Comprehensive coverage of Monday's truly horrific attack on the Boston Marathon will be unending as the FBI and Boston police put together the pieces of who, what, and why such events took place. And as the nation sits in wonder while motives are unearthed, news, cable, and network outlets will be shifting their coverage to focus on keeping the public informed on the terrible tragedy.
It is being reported that President Barack Obama will deliver a statement about the Boston events today at 6:10 PM ET. It is believed that all the major networks will cut into their broadcasts to cover President Obama's remarks.
The biggest difference in programming is over on the cable news outlets — all of whom have shifted their coverage to focus on the day's events. So far, only NBC plans for regularly-scheduled primetime scripted programming to be preempted. See below for comprehensive information regarding the changes.
- ABC News will anchor Nightline from Boston tonight,with World News with Diane Sawyer's broadcast extended to a full hour. In the morning, George Stephanopoulos and Josh Elliott will be reporting from Boston for Good Morning, America.- CBS News will extend its CBS Evening News program from 6:30PM to 8PM in order to cover the explosions from New York.- CNN will run AC 360 from 8PM - 10PM ET tonight, with host Anderson Cooper hosting live from Boston.- Fox News has made several adjustments to its programming, explaining that it will circumvent its regularly-scheduled Five program at 5PM ET to accomodate live reporting from Shepherd Smith. The network's primetime pgorams — Bill O'Reilly, Sean Hannity, Greta van Susteren — will all be live and focus on the bombing. Bill Hemmer will anchor from Boston in the morning. Over on the Fox Business Network, Neil Cavuto will anchor a special live report starting at 8PM ET.- NBC News has announced that NBC Nightly News will also extend to a full hour tonight. Additionally, the new episode of Revolution, slated for 10PM ET will be preempted for news coverage anchored by Brian Williams with reports from Matt Lauer, Lester Holt, Ron Allen, Pete Williams, Katy Tur and others. Tomorrow will see Today Show host Matt Lauer and Lester Holt in Boston, alongside Morning Joe's Joe Scarborough and Mika Brzezinski.- MSNBC will see The Rachel Maddow Show reporting live from Boston. Tomorrow will see Chris Jansing reporting live throughout the day in the city.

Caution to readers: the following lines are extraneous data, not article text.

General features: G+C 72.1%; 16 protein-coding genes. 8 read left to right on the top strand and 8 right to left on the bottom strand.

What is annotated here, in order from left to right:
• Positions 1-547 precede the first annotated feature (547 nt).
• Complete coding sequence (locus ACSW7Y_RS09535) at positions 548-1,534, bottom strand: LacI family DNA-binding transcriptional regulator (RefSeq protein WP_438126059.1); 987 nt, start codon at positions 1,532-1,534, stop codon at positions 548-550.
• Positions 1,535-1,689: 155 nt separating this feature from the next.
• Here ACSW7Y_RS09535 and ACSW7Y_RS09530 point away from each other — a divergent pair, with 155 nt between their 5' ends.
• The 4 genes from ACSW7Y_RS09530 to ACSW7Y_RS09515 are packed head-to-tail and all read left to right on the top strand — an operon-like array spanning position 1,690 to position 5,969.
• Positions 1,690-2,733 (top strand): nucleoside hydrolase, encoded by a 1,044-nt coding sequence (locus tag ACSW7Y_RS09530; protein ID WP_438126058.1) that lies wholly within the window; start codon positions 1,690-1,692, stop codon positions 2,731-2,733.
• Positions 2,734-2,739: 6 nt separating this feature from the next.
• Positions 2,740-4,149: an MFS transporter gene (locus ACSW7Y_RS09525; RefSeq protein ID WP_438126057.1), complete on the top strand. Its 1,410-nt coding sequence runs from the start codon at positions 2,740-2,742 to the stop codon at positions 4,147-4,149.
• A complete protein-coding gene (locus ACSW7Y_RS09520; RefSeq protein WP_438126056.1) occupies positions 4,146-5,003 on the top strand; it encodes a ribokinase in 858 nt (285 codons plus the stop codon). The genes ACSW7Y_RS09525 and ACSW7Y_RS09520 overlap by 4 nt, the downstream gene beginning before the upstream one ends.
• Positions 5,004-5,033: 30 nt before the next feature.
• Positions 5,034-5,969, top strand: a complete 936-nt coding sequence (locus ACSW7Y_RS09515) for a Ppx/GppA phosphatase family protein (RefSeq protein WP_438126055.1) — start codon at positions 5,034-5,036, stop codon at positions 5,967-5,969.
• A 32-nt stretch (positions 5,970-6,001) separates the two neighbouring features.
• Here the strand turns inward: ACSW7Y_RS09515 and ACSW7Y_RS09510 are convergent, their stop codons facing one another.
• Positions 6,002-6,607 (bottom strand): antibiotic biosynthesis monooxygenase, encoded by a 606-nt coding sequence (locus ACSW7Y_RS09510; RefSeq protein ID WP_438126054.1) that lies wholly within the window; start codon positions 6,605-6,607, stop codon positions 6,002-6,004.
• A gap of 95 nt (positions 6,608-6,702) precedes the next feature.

Check back for the most updated information as the story develops.
A few weeks ago, the much-anticipated Tron: Legacy soundtrack from Daft Punk -- a.k.a. those two French dudes in robot helmets -- hit shelves everywhere. The critical reaction to Guy-Manuel de Homem-Christo and Thomas Bangalter's work? Some hate it, some love it. But regardless, the release got us thinking so we gathered a collection of our favorite motion picture soundtracks or scores in cinema history.
Tron: Legacy is out this weekend on December 17.
The Graduate (1967)
Director: Mike Nichols
Music by Simon & Garfunkel
At the end of The Graduate, as Benjamin grabs Elaine, we witness a protagonist broken by frustration but overtaken by hope. They finally escape, and in that moment of relaxation, as "Sounds of Silence" chimes in, Benjamin crashes -- identifying with his own realization that he doesn't know what the hell to do, he didn't grow up and he's the same fearful 20-year-old as before. Subtract the song? You're left with an empty, emotionless scene. So here's to you, Mrs. Robinson -- for breaking Benjamin. We really do love you more than you'll ever know.